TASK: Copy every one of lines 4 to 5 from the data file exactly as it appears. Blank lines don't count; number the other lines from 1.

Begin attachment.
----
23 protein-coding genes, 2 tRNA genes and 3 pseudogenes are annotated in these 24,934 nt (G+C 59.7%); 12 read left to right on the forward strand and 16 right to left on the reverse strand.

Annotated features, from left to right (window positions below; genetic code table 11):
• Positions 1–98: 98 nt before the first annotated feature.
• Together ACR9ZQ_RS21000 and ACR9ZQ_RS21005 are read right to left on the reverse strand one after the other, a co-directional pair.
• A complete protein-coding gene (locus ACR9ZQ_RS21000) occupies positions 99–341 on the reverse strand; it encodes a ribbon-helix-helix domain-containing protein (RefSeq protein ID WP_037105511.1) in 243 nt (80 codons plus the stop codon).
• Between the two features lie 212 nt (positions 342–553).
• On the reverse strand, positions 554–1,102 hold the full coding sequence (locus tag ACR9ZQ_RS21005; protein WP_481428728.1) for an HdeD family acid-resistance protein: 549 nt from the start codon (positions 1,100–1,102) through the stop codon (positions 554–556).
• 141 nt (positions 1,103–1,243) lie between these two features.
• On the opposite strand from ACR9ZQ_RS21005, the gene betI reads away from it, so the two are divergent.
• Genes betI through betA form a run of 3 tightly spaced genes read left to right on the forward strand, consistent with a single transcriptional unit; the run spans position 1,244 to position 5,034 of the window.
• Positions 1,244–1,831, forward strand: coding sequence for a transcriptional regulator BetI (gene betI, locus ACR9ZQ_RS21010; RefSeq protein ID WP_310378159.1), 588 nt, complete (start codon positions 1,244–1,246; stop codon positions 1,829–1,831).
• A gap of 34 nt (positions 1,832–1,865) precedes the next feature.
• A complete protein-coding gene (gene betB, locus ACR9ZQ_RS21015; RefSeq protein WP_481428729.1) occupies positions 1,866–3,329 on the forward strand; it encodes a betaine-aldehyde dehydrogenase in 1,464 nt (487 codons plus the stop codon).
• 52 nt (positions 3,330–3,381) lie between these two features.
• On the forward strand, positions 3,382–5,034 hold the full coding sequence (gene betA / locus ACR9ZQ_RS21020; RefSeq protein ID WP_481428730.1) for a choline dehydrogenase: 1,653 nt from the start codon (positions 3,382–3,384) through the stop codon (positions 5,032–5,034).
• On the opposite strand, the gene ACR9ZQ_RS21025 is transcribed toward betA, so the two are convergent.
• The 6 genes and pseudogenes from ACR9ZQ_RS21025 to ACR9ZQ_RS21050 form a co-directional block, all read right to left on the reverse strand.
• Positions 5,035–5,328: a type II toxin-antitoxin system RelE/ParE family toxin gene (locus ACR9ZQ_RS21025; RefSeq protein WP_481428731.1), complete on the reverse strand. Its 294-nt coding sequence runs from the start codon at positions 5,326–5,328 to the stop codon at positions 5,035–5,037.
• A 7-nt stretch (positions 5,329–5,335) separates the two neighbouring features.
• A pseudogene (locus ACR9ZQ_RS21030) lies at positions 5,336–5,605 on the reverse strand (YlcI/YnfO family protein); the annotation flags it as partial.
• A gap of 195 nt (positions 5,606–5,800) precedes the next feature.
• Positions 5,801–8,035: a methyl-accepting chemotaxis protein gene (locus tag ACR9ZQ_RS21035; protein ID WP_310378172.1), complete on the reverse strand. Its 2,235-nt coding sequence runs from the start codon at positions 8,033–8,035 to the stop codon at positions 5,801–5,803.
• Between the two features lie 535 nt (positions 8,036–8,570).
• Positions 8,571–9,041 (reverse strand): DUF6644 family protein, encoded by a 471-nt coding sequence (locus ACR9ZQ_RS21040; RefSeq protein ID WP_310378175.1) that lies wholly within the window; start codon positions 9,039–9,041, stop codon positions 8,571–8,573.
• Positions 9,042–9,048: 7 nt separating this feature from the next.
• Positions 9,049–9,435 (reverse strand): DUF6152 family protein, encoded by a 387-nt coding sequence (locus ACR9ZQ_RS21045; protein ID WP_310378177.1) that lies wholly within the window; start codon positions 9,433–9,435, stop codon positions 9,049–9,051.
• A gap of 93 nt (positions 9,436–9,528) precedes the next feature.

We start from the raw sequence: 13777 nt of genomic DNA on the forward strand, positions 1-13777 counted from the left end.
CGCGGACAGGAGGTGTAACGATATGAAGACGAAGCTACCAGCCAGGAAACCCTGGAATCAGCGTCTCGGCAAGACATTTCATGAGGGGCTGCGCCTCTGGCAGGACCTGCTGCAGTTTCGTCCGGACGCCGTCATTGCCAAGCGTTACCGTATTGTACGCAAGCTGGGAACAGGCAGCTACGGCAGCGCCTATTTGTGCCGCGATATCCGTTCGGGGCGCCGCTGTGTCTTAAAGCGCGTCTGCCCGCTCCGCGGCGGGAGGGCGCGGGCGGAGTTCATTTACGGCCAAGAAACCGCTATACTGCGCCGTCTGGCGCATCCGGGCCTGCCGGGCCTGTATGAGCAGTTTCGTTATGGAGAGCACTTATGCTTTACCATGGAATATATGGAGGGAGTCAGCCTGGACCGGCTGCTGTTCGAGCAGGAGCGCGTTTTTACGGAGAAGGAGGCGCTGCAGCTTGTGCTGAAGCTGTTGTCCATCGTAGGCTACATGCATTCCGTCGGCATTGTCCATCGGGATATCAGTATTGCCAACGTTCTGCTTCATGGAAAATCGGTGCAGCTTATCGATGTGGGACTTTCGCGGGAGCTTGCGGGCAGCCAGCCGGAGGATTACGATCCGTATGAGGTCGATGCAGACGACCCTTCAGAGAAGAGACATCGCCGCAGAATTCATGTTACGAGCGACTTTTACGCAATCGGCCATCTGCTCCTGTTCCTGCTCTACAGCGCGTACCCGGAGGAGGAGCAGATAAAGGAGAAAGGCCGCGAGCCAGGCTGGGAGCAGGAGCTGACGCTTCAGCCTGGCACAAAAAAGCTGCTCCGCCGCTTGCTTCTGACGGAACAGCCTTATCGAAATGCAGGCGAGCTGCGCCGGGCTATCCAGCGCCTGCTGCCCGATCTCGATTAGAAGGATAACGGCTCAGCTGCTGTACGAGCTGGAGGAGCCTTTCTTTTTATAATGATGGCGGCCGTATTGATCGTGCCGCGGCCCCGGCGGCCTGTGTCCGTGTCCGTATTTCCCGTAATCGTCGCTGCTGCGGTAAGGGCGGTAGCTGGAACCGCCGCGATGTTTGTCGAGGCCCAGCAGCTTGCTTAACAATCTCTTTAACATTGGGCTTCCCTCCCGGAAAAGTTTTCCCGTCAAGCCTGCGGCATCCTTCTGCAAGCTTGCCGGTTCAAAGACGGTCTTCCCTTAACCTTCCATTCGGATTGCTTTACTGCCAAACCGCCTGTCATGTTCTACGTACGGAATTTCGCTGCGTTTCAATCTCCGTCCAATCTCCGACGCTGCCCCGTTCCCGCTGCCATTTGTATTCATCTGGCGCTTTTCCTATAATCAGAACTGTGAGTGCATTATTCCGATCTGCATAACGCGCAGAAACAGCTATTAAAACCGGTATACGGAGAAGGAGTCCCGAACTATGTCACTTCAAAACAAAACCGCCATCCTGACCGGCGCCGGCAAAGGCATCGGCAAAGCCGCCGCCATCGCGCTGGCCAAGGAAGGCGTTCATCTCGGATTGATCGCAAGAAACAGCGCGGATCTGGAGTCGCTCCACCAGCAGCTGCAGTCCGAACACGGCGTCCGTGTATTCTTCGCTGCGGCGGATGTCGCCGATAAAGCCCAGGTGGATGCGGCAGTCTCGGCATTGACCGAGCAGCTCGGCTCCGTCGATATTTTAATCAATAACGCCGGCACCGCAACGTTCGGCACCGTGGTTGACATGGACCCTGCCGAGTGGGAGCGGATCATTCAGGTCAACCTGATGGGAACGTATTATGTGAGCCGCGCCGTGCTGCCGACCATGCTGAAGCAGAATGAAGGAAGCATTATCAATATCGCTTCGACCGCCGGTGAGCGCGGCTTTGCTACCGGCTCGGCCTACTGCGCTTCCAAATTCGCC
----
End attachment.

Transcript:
• Together ACR9ZQ_RS21000 and ACR9ZQ_RS21005 are read right to left on the reverse strand one after the other, a co-directional pair.
• A complete protein-coding gene (locus ACR9ZQ_RS21000) occupies positions 99–341 on the reverse strand; it encodes a ribbon-helix-helix domain-containing protein (RefSeq protein ID WP_037105511.1) in 243 nt (80 codons plus the stop codon).